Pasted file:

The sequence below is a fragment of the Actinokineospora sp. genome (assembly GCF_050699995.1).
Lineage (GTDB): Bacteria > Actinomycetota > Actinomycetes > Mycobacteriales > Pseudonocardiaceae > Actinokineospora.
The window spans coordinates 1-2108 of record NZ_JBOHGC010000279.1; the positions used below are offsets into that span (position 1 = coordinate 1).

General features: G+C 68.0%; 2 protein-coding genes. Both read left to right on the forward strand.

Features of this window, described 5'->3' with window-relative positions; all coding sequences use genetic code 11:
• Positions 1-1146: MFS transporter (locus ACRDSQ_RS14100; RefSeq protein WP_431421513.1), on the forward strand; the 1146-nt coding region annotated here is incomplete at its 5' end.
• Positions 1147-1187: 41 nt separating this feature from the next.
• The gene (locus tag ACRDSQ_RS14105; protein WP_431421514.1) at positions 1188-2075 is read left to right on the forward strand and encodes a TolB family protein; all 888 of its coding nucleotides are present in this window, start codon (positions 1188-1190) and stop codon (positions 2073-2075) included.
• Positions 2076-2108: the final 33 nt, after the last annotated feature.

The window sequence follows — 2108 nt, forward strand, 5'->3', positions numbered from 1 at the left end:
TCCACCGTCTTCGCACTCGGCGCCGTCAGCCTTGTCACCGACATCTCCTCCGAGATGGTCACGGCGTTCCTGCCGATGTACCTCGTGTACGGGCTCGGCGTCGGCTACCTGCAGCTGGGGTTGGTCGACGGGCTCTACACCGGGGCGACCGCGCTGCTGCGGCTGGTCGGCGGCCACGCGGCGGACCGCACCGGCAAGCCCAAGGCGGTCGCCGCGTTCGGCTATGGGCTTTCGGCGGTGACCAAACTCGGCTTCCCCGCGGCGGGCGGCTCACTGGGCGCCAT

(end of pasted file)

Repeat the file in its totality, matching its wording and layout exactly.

The sequence below is a fragment of the Actinokineospora sp. genome (assembly GCF_050699995.1).
Lineage (GTDB): Bacteria > Actinomycetota > Actinomycetes > Mycobacteriales > Pseudonocardiaceae > Actinokineospora.
The window spans coordinates 1-2108 of record NZ_JBOHGC010000279.1; the positions used below are offsets into that span (position 1 = coordinate 1).

General features: G+C 68.0%; 2 protein-coding genes. Both read left to right on the forward strand.

Features of this window, described 5'->3' with window-relative positions; all coding sequences use genetic code 11:
• Positions 1-1146: MFS transporter (locus ACRDSQ_RS14100; RefSeq protein WP_431421513.1), on the forward strand; the 1146-nt coding region annotated here is incomplete at its 5' end.
• Positions 1147-1187: 41 nt separating this feature from the next.
• The gene (locus tag ACRDSQ_RS14105; protein WP_431421514.1) at positions 1188-2075 is read left to right on the forward strand and encodes a TolB family protein; all 888 of its coding nucleotides are present in this window, start codon (positions 1188-1190) and stop codon (positions 2073-2075) included.
• Positions 2076-2108: the final 33 nt, after the last annotated feature.

The window sequence follows — 2108 nt, forward strand, 5'->3', positions numbered from 1 at the left end:
TCCACCGTCTTCGCACTCGGCGCCGTCAGCCTTGTCACCGACATCTCCTCCGAGATGGTCACGGCGTTCCTGCCGATGTACCTCGTGTACGGGCTCGGCGTCGGCTACCTGCAGCTGGGGTTGGTCGACGGGCTCTACACCGGGGCGACCGCGCTGCTGCGGCTGGTCGGCGGCCACGCGGCGGACCGCACCGGCAAGCCCAAGGCGGTCGCCGCGTTCGGCTATGGGCTTTCGGCGGTGACCAAACTCGGCTTCCCCGCGGCGGGCGGCTCACTGGGCGCCAT